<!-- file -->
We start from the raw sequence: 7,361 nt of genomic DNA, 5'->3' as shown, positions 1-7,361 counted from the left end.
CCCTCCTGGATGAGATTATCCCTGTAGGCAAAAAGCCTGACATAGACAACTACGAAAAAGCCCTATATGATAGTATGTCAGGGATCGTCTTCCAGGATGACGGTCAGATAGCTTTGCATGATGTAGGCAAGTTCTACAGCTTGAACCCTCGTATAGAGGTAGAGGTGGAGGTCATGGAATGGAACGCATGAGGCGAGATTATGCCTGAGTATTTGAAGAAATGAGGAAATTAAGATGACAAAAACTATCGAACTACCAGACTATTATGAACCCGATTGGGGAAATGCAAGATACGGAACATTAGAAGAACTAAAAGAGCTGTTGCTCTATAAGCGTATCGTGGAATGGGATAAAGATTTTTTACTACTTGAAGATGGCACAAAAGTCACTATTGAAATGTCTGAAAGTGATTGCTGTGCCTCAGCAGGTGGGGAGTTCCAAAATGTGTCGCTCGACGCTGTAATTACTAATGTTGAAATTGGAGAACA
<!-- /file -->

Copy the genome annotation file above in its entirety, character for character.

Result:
We start from the raw sequence: 7,361 nt of genomic DNA, 5'->3' as shown, positions 1-7,361 counted from the left end.
CCCTCCTGGATGAGATTATCCCTGTAGGCAAAAAGCCTGACATAGACAACTACGAAAAAGCCCTATATGATAGTATGTCAGGGATCGTCTTCCAGGATGACGGTCAGATAGCTTTGCATGATGTAGGCAAGTTCTACAGCTTGAACCCTCGTATAGAGGTAGAGGTGGAGGTCATGGAATGGAACGCATGAGGCGAGATTATGCCTGAGTATTTGAAGAAATGAGGAAATTAAGATGACAAAAACTATCGAACTACCAGACTATTATGAACCCGATTGGGGAAATGCAAGATACGGAACATTAGAAGAACTAAAAGAGCTGTTGCTCTATAAGCGTATCGTGGAATGGGATAAAGATTTTTTACTACTTGAAGATGGCACAAAAGTCACTATTGAAATGTCTGAAAGTGATTGCTGTGCCTCAGCAGGTGGGGAGTTCCAAAATGTGTCGCTCGACGCTGTAATTACTAATGTTGAAATTGGAGAACA